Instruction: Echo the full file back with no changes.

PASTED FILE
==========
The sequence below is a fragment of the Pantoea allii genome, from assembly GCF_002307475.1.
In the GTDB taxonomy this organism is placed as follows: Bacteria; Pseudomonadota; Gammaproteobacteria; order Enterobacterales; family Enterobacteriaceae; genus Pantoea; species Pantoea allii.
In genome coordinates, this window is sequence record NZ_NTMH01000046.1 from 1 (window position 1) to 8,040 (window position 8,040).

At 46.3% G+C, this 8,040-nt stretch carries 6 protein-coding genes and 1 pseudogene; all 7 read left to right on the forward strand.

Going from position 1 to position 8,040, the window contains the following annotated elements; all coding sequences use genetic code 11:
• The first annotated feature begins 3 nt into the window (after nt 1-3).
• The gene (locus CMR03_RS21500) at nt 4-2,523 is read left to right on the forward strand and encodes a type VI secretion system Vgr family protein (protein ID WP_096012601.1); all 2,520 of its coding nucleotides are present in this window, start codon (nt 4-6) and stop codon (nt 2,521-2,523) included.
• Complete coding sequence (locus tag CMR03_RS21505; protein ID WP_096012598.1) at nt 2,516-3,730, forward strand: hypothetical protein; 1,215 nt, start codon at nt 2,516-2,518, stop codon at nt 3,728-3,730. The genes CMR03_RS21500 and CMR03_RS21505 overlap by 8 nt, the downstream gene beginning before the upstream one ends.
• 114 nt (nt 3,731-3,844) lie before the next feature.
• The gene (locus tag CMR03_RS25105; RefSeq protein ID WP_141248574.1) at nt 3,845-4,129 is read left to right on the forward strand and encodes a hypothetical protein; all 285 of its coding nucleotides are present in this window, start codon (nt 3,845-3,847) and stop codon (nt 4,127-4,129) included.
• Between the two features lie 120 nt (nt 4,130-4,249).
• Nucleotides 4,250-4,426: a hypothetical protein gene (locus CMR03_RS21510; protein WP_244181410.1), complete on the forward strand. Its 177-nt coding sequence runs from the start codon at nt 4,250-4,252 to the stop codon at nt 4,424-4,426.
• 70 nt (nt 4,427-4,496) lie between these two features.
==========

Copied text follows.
The sequence below is a fragment of the Pantoea allii genome, from assembly GCF_002307475.1.
In the GTDB taxonomy this organism is placed as follows: Bacteria; Pseudomonadota; Gammaproteobacteria; order Enterobacterales; family Enterobacteriaceae; genus Pantoea; species Pantoea allii.
In genome coordinates, this window is sequence record NZ_NTMH01000046.1 from 1 (window position 1) to 8,040 (window position 8,040).

At 46.3% G+C, this 8,040-nt stretch carries 6 protein-coding genes and 1 pseudogene; all 7 read left to right on the forward strand.

Going from position 1 to position 8,040, the window contains the following annotated elements; all coding sequences use genetic code 11:
• The first annotated feature begins 3 nt into the window (after nt 1-3).
• The gene (locus CMR03_RS21500) at nt 4-2,523 is read left to right on the forward strand and encodes a type VI secretion system Vgr family protein (protein ID WP_096012601.1); all 2,520 of its coding nucleotides are present in this window, start codon (nt 4-6) and stop codon (nt 2,521-2,523) included.
• Complete coding sequence (locus tag CMR03_RS21505; protein ID WP_096012598.1) at nt 2,516-3,730, forward strand: hypothetical protein; 1,215 nt, start codon at nt 2,516-2,518, stop codon at nt 3,728-3,730. The genes CMR03_RS21500 and CMR03_RS21505 overlap by 8 nt, the downstream gene beginning before the upstream one ends.
• 114 nt (nt 3,731-3,844) lie before the next feature.
• The gene (locus tag CMR03_RS25105; RefSeq protein ID WP_141248574.1) at nt 3,845-4,129 is read left to right on the forward strand and encodes a hypothetical protein; all 285 of its coding nucleotides are present in this window, start codon (nt 3,845-3,847) and stop codon (nt 4,127-4,129) included.
• Between the two features lie 120 nt (nt 4,130-4,249).
• Nucleotides 4,250-4,426: a hypothetical protein gene (locus CMR03_RS21510; protein WP_244181410.1), complete on the forward strand. Its 177-nt coding sequence runs from the start codon at nt 4,250-4,252 to the stop codon at nt 4,424-4,426.
• 70 nt (nt 4,427-4,496) lie between these two features.